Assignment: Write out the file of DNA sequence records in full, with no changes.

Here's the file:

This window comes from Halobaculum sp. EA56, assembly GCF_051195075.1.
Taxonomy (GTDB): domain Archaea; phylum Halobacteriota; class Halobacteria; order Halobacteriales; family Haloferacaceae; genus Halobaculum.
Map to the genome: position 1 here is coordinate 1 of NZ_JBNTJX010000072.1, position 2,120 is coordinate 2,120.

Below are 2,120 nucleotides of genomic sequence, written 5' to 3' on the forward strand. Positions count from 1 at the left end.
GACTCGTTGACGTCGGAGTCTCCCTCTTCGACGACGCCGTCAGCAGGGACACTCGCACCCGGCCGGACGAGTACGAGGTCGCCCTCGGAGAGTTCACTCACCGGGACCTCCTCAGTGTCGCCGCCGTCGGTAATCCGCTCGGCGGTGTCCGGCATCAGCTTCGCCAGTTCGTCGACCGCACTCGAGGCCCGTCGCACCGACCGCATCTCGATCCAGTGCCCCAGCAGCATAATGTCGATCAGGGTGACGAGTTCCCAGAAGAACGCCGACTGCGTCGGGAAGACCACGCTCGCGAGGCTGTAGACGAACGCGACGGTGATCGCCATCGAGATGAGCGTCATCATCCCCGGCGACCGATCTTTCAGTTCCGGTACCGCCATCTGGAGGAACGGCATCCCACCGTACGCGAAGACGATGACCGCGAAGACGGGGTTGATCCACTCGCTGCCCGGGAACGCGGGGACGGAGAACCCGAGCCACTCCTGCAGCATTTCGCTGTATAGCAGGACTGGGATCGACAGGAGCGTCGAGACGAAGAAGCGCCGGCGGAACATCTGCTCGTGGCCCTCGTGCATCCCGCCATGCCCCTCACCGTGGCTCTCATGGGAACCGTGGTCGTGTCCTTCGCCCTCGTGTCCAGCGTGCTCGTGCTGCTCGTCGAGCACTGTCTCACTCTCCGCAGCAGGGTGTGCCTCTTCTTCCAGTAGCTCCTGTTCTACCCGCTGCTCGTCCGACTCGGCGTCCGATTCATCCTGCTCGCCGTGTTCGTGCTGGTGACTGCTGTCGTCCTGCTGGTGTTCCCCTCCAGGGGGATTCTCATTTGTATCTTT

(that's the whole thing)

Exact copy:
This window comes from Halobaculum sp. EA56, assembly GCF_051195075.1.
Taxonomy (GTDB): domain Archaea; phylum Halobacteriota; class Halobacteria; order Halobacteriales; family Haloferacaceae; genus Halobaculum.
Map to the genome: position 1 here is coordinate 1 of NZ_JBNTJX010000072.1, position 2,120 is coordinate 2,120.

Below are 2,120 nucleotides of genomic sequence, written 5' to 3' on the forward strand. Positions count from 1 at the left end.
GACTCGTTGACGTCGGAGTCTCCCTCTTCGACGACGCCGTCAGCAGGGACACTCGCACCCGGCCGGACGAGTACGAGGTCGCCCTCGGAGAGTTCACTCACCGGGACCTCCTCAGTGTCGCCGCCGTCGGTAATCCGCTCGGCGGTGTCCGGCATCAGCTTCGCCAGTTCGTCGACCGCACTCGAGGCCCGTCGCACCGACCGCATCTCGATCCAGTGCCCCAGCAGCATAATGTCGATCAGGGTGACGAGTTCCCAGAAGAACGCCGACTGCGTCGGGAAGACCACGCTCGCGAGGCTGTAGACGAACGCGACGGTGATCGCCATCGAGATGAGCGTCATCATCCCCGGCGACCGATCTTTCAGTTCCGGTACCGCCATCTGGAGGAACGGCATCCCACCGTACGCGAAGACGATGACCGCGAAGACGGGGTTGATCCACTCGCTGCCCGGGAACGCGGGGACGGAGAACCCGAGCCACTCCTGCAGCATTTCGCTGTATAGCAGGACTGGGATCGACAGGAGCGTCGAGACGAAGAAGCGCCGGCGGAACATCTGCTCGTGGCCCTCGTGCATCCCGCCATGCCCCTCACCGTGGCTCTCATGGGAACCGTGGTCGTGTCCTTCGCCCTCGTGTCCAGCGTGCTCGTGCTGCTCGTCGAGCACTGTCTCACTCTCCGCAGCAGGGTGTGCCTCTTCTTCCAGTAGCTCCTGTTCTACCCGCTGCTCGTCCGACTCGGCGTCCGATTCATCCTGCTCGCCGTGTTCGTGCTGGTGACTGCTGTCGTCCTGCTGGTGTTCCCCTCCAGGGGGATTCTCATTTGTATCTTT